When the McClellan A-D Summation Index makes a big move in a short amount of time, that action contains important information. This week, I’ll show a pair of charts that help to make this point.
The Summation Index changes each day by the value of the McClellan Oscillator. My mother Marian McClellan was a math major in the 1950s, when it was a lot less fashionable for women to undertake that avenue of study than it thankfully is today. Back in the 1950s, they did not typically teach integral calculus in high school where most of us learned it, but she studied it at Pomoma College. And as a result, she knew about the importance of integrating the “area under the curve”. So when my parents in 1969 were first studying the indicator that came to be known as the McClellan Oscillator, my mother quickly realized that there was a derivative indicator that they needed to also study, an indicator that came to be known as the Summation Index.
We have written a lot about the Summation Index over the years, including in this series of articles, and it continues to be an essential part of our analysis toolbox. One of the less-studied aspects of Summation Index behavior involves the meaning of rapid changes in the Summation Index’s value. Since the Summation Index changes each day by the value of the McClellan Oscillator, a Summation Index N-day rate of change is another way of referring to a N-day total McClellan Oscillator of values.
The chart above looks at the 50-day rate of change (ROC) in the Summation Index. It simply compares today’s value to that of 50 trading days ago. Mathematically, it is another way of quantifying the total of the last 50 trading days’ McClellan Oscillator values. When it gets to a deeply negative value, it indicates a longer term oversold condition for the market, one which is difficult to sustain past a certain point. When this indicator turns back up again, the message is that the big oversold condition is waning, and a rebound period is getting started. That is the condition in which we find ourselves now.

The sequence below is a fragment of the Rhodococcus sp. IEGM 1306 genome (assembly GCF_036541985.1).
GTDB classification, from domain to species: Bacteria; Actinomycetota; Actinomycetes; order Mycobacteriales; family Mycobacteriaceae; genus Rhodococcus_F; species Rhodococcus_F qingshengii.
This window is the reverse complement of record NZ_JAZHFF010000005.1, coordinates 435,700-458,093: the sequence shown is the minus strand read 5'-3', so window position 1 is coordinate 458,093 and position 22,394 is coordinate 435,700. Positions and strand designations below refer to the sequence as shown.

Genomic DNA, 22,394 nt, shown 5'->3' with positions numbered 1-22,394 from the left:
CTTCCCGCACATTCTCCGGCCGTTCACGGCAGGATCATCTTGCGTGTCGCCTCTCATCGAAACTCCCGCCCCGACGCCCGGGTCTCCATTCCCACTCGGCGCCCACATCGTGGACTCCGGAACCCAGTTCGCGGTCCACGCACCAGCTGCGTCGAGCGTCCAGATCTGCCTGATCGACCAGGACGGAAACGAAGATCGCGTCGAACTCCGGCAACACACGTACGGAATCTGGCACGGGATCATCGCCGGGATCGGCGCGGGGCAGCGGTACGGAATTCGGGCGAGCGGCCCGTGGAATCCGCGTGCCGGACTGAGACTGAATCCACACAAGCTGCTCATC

A similar indicator is shown below, this time looking at the 10-day ROC. For some reason, 50 days and 10 days make for meaningful lookback periods. Perhaps there are others, and perhaps the magic lies in tapping into an organic market cycle length. Whatever the explanation, it seems to work.
A single day with a really low McClellan Oscillator value is a sign of an oversold condition. Having 10 days’ worth is a different sort of message about the state of the market. Such low readings do not come along all that often, perhaps once or twice a year. Finding a twice a year oversold condition is a pretty interesting bit of market insight, and one worth listening to.
The McClellan Market Report